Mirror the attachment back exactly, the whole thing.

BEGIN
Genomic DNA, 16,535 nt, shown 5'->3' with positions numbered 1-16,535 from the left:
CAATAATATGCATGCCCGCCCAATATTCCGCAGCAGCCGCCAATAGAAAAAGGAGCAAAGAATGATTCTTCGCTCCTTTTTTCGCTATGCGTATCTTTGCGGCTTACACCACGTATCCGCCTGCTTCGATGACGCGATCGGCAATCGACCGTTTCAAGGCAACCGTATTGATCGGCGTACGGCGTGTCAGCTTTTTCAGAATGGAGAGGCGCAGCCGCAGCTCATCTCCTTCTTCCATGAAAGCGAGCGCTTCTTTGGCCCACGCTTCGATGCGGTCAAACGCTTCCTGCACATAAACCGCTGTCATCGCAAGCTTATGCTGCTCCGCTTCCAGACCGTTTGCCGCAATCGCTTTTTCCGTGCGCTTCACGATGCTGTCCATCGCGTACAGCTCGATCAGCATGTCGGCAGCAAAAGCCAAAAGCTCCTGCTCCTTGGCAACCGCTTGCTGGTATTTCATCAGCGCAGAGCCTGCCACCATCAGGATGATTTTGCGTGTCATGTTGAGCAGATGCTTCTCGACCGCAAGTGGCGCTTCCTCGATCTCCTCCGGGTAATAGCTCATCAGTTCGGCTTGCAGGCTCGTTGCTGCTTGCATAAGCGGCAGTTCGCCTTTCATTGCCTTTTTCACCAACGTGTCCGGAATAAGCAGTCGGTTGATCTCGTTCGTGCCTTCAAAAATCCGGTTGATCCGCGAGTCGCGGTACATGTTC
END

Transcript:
Genomic DNA, 16,535 nt, shown 5'->3' with positions numbered 1-16,535 from the left:
CAATAATATGCATGCCCGCCCAATATTCCGCAGCAGCCGCCAATAGAAAAAGGAGCAAAGAATGATTCTTCGCTCCTTTTTTCGCTATGCGTATCTTTGCGGCTTACACCACGTATCCGCCTGCTTCGATGACGCGATCGGCAATCGACCGTTTCAAGGCAACCGTATTGATCGGCGTACGGCGTGTCAGCTTTTTCAGAATGGAGAGGCGCAGCCGCAGCTCATCTCCTTCTTCCATGAAAGCGAGCGCTTCTTTGGCCCACGCTTCGATGCGGTCAAACGCTTCCTGCACATAAACCGCTGTCATCGCAAGCTTATGCTGCTCCGCTTCCAGACCGTTTGCCGCAATCGCTTTTTCCGTGCGCTTCACGATGCTGTCCATCGCGTACAGCTCGATCAGCATGTCGGCAGCAAAAGCCAAAAGCTCCTGCTCCTTGGCAACCGCTTGCTGGTATTTCATCAGCGCAGAGCCTGCCACCATCAGGATGATTTTGCGTGTCATGTTGAGCAGATGCTTCTCGACCGCAAGTGGCGCTTCCTCGATCTCCTCCGGGTAATAGCTCATCAGTTCGGCTTGCAGGCTCGTTGCTGCTTGCATAAGCGGCAGTTCGCCTTTCATTGCCTTTTTCACCAACGTGTCCGGAATAAGCAGTCGGTTGATCTCGTTCGTGCCTTCAAAAATCCGGTTGATCCGCGAGTCGCGGTACATGTTC